Video shows the once-thriving steam train line that was turned into a redway in Milton Keynes

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The railway line was vital to transport goods and people

This month marks the 56th anniversary of the closure of the famous ‘Newport Nobby’ line, the steam train track that provided vital links in the north of the city.

Today the line is simply another one of the city’s redway, with just a couple of signs remaining to denote the fascinating history that dates back to Victorian times.

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It was on June 291863 that the Newport Pagnell Railway company was given the green light to construct a four mile line from the London North Western Railway at Wolverton and make a working arrangement with the LNWR.

The Newport Nobby line, then and nowThe Newport Nobby line, then and now
The Newport Nobby line, then and now

The company raised a capital of £45,000 and another £15,000 by loans, and work started the following summer.

On September 2 1867 the line was proudly opened for passenger traffic, with a station on the north side of Broad Street in Newport Pagnell.

Wolverton Brass Band marched through the streets to the Swan Hotel to mark the occasion and free tea and tobacco were handed out to all over-60s in the town to celebrate.

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There were smaller stations buildings at Great Linford and New Bradwell before the line came to a stop at Wolverton station.

There were celebrations when the 'Newport Nobby' line opened in Newport PagnellThere were celebrations when the 'Newport Nobby' line opened in Newport Pagnell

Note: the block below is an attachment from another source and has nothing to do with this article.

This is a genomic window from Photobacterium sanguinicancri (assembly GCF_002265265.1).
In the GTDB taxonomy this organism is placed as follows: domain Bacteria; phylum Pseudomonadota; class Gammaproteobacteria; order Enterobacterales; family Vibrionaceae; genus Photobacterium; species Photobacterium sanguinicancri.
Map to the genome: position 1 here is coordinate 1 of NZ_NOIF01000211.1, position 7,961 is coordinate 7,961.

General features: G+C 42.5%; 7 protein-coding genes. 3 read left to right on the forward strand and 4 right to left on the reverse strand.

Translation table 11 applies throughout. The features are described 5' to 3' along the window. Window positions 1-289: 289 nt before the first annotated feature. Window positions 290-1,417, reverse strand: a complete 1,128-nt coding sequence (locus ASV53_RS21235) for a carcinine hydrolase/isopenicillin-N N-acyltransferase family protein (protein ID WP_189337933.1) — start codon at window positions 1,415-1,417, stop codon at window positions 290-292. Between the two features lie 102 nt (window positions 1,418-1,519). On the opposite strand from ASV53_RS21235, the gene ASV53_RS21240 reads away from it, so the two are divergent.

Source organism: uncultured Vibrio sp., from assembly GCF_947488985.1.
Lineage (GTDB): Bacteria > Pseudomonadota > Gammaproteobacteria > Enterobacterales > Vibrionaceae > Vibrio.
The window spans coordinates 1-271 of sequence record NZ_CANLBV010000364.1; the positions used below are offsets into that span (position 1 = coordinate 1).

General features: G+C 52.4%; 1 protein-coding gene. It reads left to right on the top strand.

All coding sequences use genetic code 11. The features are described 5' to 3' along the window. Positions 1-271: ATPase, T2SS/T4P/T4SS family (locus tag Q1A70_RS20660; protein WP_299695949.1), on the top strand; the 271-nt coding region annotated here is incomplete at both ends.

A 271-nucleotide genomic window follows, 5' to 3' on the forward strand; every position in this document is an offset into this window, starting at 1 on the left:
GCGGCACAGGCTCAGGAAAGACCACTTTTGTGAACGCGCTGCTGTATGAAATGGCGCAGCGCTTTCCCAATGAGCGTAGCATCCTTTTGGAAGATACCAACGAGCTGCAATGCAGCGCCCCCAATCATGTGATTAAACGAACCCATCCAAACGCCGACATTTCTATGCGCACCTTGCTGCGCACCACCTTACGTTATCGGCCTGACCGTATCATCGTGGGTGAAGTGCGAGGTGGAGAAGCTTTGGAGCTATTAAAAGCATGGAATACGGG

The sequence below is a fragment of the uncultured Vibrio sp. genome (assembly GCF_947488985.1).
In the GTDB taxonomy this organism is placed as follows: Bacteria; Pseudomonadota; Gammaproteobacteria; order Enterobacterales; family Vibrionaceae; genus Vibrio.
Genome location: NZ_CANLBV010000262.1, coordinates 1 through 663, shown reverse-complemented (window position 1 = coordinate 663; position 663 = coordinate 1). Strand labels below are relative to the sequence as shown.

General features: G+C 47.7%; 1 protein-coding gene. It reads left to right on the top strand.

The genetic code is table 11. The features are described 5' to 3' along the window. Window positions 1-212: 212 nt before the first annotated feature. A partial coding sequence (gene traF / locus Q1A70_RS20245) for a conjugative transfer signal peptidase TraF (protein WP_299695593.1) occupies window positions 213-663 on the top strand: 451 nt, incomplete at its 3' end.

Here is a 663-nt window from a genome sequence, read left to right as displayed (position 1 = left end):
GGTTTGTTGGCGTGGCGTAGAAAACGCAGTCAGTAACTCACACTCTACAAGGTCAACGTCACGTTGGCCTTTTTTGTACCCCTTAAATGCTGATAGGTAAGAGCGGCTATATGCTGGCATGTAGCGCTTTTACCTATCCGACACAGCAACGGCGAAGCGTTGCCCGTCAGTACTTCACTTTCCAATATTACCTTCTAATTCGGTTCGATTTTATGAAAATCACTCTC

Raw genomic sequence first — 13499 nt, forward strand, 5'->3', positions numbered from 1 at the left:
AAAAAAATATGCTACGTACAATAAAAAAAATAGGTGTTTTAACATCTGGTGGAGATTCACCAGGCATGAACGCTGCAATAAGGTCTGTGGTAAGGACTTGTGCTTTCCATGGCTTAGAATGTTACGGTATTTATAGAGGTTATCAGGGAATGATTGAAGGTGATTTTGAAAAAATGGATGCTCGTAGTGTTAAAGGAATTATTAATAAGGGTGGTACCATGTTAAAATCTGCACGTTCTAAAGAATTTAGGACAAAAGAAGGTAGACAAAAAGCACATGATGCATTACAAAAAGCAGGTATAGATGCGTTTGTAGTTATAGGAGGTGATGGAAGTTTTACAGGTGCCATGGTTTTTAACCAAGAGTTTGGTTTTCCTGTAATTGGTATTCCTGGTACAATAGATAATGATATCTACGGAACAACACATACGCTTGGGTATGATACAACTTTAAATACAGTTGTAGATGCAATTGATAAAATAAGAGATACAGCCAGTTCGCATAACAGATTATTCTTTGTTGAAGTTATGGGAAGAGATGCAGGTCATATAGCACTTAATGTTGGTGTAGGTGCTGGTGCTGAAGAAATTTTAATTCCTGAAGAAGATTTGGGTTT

There were celebrations when the 'Newport Nobby' line opened in Newport Pagnell

All four station buildings were eventually demolished. New homes were later built near the Newport site, while the original signs and platforms remain at the Great Linford and New Bradwell stops.

The line provided transport for hundreds of people employed at the thriving railway works in Wolverton, and also for schoolchildren travelling to school in Wolverton.

One former Wolverton Works employee and Newport Nobby commuter recalls: “Sometimes sheep or cattle would wander onto the line from nearby fields – the train would be held up while they were moved back to safety and everyone would be late getting to work. You didn’t get in trouble for being late though, but your money was docked. Luckily that only happened occasionally.”

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The line was invaluable in ferrying goods and even livestock between the two towns, including flour from Newport’s two flour mills and cars and vehicles from the Salmons works in Newport Pagnell’s Tickford Street – which eventually became the Aston Martin Lagonda factory.

The sign remains at the old Great Linford stationThe sign remains at the old Great Linford station
The sign remains at the old Great Linford station

All the coal used in Newport Pagnell and the surrounding villages also came in by train.

The bulbous-nosed steam train was affectionately known as the ‘Newport Nobby’ and many people still have fond memories of it today.

At one time it was proposed to extend the line from Newport Pagnell to Olney but this never materialised.

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Instead, by the1960s, there was government pressure to cut to cut the number of lines in the UK. They were said to be losing money due to the rise in the number of people owning cars and road transport.

Despite objections from townspeople, the Newport Nobby line was closed down 56 years ago this monthDespite objections from townspeople, the Newport Nobby line was closed down 56 years ago this month
Despite objections from townspeople, the Newport Nobby line was closed down 56 years ago this month

In September 1964 the line was closed to passengers and was used for goods traffic only. Three years later, on June 22 1967, it closed completely.

The residents of Newport Pagnell had resisted the closure and demanded an enquiry. Sadly, they were unsuccessful.

A short film called Nobby’s Last Run is part of the city’s Living Archive’s Wolverton On Film Collection collection on DVD. It can be purchased from their online shop here.